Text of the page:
I always thought it would. That the desire to make change happen and govern, as opposed to simply remaining in opposition, would prevail, including for those members of the Liberal Democrat movement who were in it because they saw the Party as more authentically “left” than Labour.
As we approach the first anniversary, it’s safe to say that the honeymoon between David and Nick, and particularly their respective parties, is well and truly over. When the Coalition was first formed, and we all basked in the sunshine of a new political era, many people thought (myself included) this was too big a deal for the participants to let it fail. Indeed, the early signs were good. The chemistry between the two leaders looked genuinely strong and their joint messages were coherent and compelling. Respected Liberal Democrats received prominent Ministerial roles and we all wondered if this was the start of an entirely new way of conducting politics.
There were rumbles of discontent though at the outset, not just from the backbenches, where both sides were aghast at concessions being made, but particularly at the grassroots, where years of mutual antipathy were never going to disappear overnight.
As the year has progressed, the voices of discontent have grown ever louder and more widespread. The Lib Dem Spring Conference rejected as anticipated the Coalition’s NHS reforms, swiftly joined by the BMA and the Royal College of Nursing. Conservative activists have gritted their teeth in the face of such ‘disloyalty’, but many now see the AV referendum and the forthcoming local and national elections as an ideal opportunity for payback.
Also, for those students of politics, the desire to both be in Government and oppose it (Cable, Huhne etc.) is perfectly understandable from their point of view but it feels a bit rich to some – if dissent over the Coalition’s actions is excessively displayed it gets to a point where neutrals are entitled to ask why someone stays within a Government if they feel so passionately against core areas of policy – tuition fees, NHS reform, rate of savings being asked from Councils.
In the months ahead Nick Clegg’s position as Party Leader may well face serious and sustained rumbling – that’s not totally new for a Leader – Tony Blair governed for years ignoring that sort of noise –but he did have a direct public mandate from which to draw strength. The AV referendum will be lost – that’s without doubt now – lacklustre campaigns, lack of public buy-in, daft Yes to AV messaging (the billboard I passed on the M4 yesterday said “Cut the Number of Safe Seats for MPs” – that’s it sing it after me – “What do we want? “Fewer Safe Seats for MPs! When do we want it? “Now . Erm. – pay attention at the back”. Precisely.
So, whilst all this adds up to a very difficult patch we are nowhere near a coup de grace moment for the Coalition yet. Nowhere near it. It was always going to be a bumpy ride and the current turbulence is totally expected. The cuts haven’t yet started to bite. The local elections will be bad. The fallout from a poor performance at the elections and a failure to secure voting reform will be a huge challenge for the Liberal Democrats and, by extension, the Coalition itself but let’s not overstate the relevance of the hyperbole that will inevitably follow.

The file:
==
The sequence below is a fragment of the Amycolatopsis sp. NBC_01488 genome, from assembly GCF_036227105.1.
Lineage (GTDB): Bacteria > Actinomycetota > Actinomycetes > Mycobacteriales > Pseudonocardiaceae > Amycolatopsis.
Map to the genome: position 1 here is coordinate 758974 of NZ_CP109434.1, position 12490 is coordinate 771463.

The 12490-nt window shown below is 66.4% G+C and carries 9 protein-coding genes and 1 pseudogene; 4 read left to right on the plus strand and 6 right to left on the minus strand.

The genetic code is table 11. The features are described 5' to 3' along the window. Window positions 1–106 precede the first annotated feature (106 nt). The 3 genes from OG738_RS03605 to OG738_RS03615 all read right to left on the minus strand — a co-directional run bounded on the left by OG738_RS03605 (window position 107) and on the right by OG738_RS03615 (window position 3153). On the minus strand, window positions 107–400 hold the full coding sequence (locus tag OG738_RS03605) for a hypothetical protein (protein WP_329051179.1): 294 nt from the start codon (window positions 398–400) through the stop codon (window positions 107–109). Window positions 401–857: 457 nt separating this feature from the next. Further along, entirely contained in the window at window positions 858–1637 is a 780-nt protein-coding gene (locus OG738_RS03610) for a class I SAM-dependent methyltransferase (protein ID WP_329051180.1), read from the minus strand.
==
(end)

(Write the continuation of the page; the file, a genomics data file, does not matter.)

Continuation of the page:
The General Election is where it’s at. Things will get much worse for the Coalition than in the wake of May 5th 2011. But if you ask me if I am as sure of the Coalition’s longevity as I was six months ago, then the clear answer is ‘no’. It is less certain that the Liberal Democrat grass roots, not least in Wales and Scotland, pounded by very tough local election results, seized on by Labour will sustain the Coalition for the long term. I genuinely wonder if tackling the deficit at this speed is sufficient to bind the Coalition together in a sustainable way over the next four years. It may be. It may not. Much also depends on the manner in which the Coalition disseminates news on areas where it is doing well.
For the Orange Bookers, the Coalition is ideologically easy to handle; it makes sense; the tough decisions fit into an intellectual framework. Just like Labour and the Conservatives Lib Dems are a politically diverse bunch. For that third of Lib Dem activists (Peter Hyman on BBC Newsnight on 26th April greatly overestimated this percentage – he said 80%, that’s too much) of Lib Dems who are in the movement because Labour has historically not been “left” enough, (and particularly on the wrong side of Iraq/ civil liberties/ tuition fees/ privatisation) then the next 12 months are going to test their loyalty and enthusiasm more than ever.
So – it is nowhere near the tipping point for this Coalition and a General Election remains years away but I am no longer as sure as I was that the country will get to 2015 with the Coalition in place in its current form. I am not sure the Lib Dem grass roots will stay the course given how tough it is going to get. Nobody knows how this is going to play out, but it’s going to be a fascinating and unchartered 12 months.
Kevin Craig is Managing Director of Political Lobbying & Media Relations (PLMR) Limited. First elected to Lambeth Council at the age of 25 he served 9 years as a Councillor before stepping down. In the 2005 he was a Prospective Parliamentary Candidate in South Suffolk and in 2010 commented for the Daily Telegraph on the General Election Leaders Debates